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Bill to expedite renaming efforts comes after the Republican-led Senate Armed Services Committee passed bipartisan version of proposal to rename bases and all military assets within three years 

Legislation was announced in advance of annual defense bill vote on Senate floor 

Senator Murray: “As our country engages in the long overdue work of addressing systemic racism in our society and our institutions, this legislation is clear step in the right direction”

(Washington, D.C.) – Today, U.S. Senator Patty Murray (D-WA), joined Senator Elizabeth Warren (D-MA) and 34 of her Senate Democratic colleagues to introduce legislation requiring the Pentagon to remove all names, symbols, displays, monuments, and paraphernalia that honor or commemorate the Confederate States of America and anyone who voluntarily served it from all military bases and other assets of the Department of Defense. Under the Democratic proposal, the Pentagon must rename the assets within one year. The new legislation comes just before the Senate is set to begin work on the National Defense Authorization Act (NDAA), the country’s major defense authorization bill. 

“As our country engages in the long overdue work of addressing systemic racism in our society and our institutions, this legislation is clear step in the right direction. This is an idea with bipartisan support, and Congress should make it happen as a part of our work to heal from our long legacy of racial injustice,” Senator Murray said.

The Republican-led Senate Armed Services Committee (SASC) has already passed a bipartisan amendment proposed by Senator Warren to remove all names, symbols, displays, monuments, and paraphernalia that honor or commemorate the Confederacy and anyone who voluntarily served it from bases and other property of the U.S. military within three years. The new legislation also creates a process for identifying all military assets where the Confederacy is honored and implementing the new removal requirement. While changing the names of bases won’t erase the history of slavery and legacy of white supremacy in our country, the legislation asserts that the federal government should not be celebrating those who took up arms against the United States to preserve the institution of chattel slavery.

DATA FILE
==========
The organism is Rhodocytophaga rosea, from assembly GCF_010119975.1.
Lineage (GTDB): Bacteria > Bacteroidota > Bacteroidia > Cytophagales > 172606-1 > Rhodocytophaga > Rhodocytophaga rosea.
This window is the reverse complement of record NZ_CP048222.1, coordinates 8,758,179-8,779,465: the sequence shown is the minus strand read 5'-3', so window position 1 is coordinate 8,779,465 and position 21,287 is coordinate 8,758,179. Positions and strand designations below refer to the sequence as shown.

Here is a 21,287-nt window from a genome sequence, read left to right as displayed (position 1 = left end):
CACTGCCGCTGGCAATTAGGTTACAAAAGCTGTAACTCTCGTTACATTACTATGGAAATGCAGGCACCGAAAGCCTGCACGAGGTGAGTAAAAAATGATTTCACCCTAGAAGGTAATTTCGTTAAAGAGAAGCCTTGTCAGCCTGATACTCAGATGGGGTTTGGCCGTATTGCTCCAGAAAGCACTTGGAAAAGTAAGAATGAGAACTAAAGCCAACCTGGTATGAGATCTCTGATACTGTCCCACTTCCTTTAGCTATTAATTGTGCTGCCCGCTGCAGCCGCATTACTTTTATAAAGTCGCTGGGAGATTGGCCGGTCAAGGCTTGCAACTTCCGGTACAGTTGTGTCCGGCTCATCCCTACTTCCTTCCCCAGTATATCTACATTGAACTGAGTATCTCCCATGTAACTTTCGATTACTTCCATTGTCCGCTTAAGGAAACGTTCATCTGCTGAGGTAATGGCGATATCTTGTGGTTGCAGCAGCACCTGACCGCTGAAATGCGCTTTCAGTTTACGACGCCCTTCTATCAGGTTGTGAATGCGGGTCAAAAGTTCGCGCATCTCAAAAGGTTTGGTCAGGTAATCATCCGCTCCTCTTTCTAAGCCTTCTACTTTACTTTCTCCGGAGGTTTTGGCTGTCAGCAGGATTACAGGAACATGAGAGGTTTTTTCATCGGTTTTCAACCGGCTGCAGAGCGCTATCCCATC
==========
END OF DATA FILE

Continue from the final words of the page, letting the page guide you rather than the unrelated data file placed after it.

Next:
The Removing Confederate Names and Symbols from Our Military Act will: 

  • Require the Secretary of Defense to remove all names, symbols, displays, monuments, and paraphernalia that honor or commemorate the Confederate States of America or any person who served voluntarily with the Confederate States of America from all assets of the Department of Defense. Grave markers will be exempted.
  • Define the term ‘‘asset’’ to include any base, installation, street, building, facility, aircraft, ship, plane, weapon, equipment, or any other property owned or controlled by the Department of Defense.
  • Require the Secretary of Defense to submit a certification in writing to SASC and the House Armed Services Committee detailing that removal has been completed.
  • Prohibit the future display of any name, symbol, display, monument or paraphernalia that honors or commemorates the Confederate States of America or any person who served voluntarily. 

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